The truth is that most marketers specialize in solving problems like “Does this color fit with the overall scheme?” This approach is good and very bad at the same time It’s good, because a “gut feeling” is essential in marketing.
Any good marketer should have a sense of what works and what does not, without relying on data to justify decisions. Sometimes you have to rely 100% on experience, intuition and self-assessment.
Too bad, because anyone can be a marketer
As with medicine, sports and politics, everybody knows marketing. Why? Because everyone has opinions. Everyone has their own, inviolable, “beloved and only” opinion. The opinion is a very interesting property – it is subjective, regardless of who says it.
Especially in the world of billboards and surveys, the Average Joe’s opinion can be just as important as the opinion of the Honorable Mr. Creative Director from a very respected Network Agency that won awards in Cannes several years running. They both weigh answers, they look and their opinions have exactly the same value. Until …
Until we attach a CV from someone whose opinion is on the sheet. Then unusual things happen. Suddenly, the creative mind starts to count. Could there suddenly appear a mysterious pattern, which suddenly explains why someone is right and someone is wrong? No. None of these things. It’s still a subjective opinion. So what changed?
Social sense changed. However, we should answer a quick question – does social feeling have the mysterious power of distinguishing truth from falsehood? Of course not. The feeling is just a collective opinion, and opinion (as we know) is subjective. Anyone can be wrong – we have a lot of examples throughout human history.
|The Americans have need of the telephone, but we do not. We have plenty of messenger boys.|
– Sir William Preece, chief engineer of the British Post Office, 1876.
|Who the hell wants to hear actors talk?|
– HM Warner, Warner Brothers, 1927.
|We do not like their sound, and guitar music is on the way out.|
– Decca Recording Co. rejecting the Beatles, 1962.
|Airplanes are interesting toys but of no military value.|
– Marshal Ferdinand Foch, Professor of Strategy, Ecole Superieure de Guerre.
|There will never be a bigger plane built.|
– A Boeing engineer, after the first flight of the 247, a twin-engine passenger project.
|Louis Pasteur’s theory of germs is ridiculous fiction.|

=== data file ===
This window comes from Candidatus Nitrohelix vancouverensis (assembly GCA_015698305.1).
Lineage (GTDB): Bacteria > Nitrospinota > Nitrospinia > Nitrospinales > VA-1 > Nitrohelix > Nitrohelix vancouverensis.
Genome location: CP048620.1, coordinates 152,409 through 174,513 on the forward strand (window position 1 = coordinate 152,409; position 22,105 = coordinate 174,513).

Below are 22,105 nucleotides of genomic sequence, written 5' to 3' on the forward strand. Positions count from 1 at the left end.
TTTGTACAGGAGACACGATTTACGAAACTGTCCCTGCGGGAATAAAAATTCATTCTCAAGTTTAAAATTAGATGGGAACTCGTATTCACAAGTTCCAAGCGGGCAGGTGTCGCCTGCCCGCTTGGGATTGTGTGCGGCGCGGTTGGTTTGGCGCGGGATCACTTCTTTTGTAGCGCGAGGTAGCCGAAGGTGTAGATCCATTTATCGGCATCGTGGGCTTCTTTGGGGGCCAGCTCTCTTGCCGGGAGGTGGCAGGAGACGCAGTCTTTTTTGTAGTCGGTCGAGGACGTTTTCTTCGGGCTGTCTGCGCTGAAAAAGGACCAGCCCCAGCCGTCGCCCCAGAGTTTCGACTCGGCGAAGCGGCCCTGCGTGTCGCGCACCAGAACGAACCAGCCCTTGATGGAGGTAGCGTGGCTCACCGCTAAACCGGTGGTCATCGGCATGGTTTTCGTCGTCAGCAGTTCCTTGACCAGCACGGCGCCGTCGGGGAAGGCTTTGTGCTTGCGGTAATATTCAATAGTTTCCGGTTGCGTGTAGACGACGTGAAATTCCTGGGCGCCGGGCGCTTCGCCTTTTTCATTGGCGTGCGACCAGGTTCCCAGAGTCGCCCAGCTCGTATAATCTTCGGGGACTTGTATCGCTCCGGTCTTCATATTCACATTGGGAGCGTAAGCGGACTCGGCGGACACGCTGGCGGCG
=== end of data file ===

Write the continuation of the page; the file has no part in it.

– Pierre Pachet, Professor of Physiology at Toulouse, 1872.
It’s not even necessary to reach that far into the past – just look at this statement:
That’s why the market is full of marketers and ad agency people, and why it’s not so easy to distinguish the good from the bad, or the one who is wrong less often than the other.
Easy verification of competence
This means one thing – the competition in the labor market and orders for people who have an opinion supported by experience and evidence – is huge. Everyone is good, everyone knows, everyone has opinions, everyone survived something, he did, and he can. Instead of competence, chemisty, opinions, and relationships begin to count. Many marketers and socially gifted people working in the advertising industry made these few steps in their careers.
In such a trip, the only skill that is easily verifiable is the ability to use technology in marketing. You can either do this or not. You either understand or not. You know how to talk to more and more niche technology providers or not, because if not, you have no idea what is possible, what is an empty promise, and whether or not you can get more from a seller.
It is 100% verifiable, true – there is no opinion, no “it seems to me,” “I am convinced”, “in my opinion” etc. It is knowledge or it is not.
If you can’t, you wind up in a big bag of people who have an opinion (and sometimes proven experience). Conversely, you can wind up in the (still small) set of people who can. Ideally, such a person is communicative, with an opinion supported by experience and successes. Then this set is even smaller. That is why it is worth it for a marketer to be able to program.
But is it a must to be able to program? If not, then you are not able to verify some idiotic solutions that are proposed and supported “because I always did and it was good.” Experience in programming is also important for the reason that it teaches algorithmic thinking. Just look at marketing automation – all of these systems require technical knowledge and programming skills to fully understand their options and take full advantage of them.
But even 5 years ago…
I often hear about someone working in marketing for 10, 15, or 20 years and somehow, without any programming knowledge, he or she attained high positions and awards.
I always congratulate them and keep my fingers crossed for further success but one thing is certain – in the last 5 years marketing technology has changed more than in the previous 50. Simply put, now the business expects a bit more from you.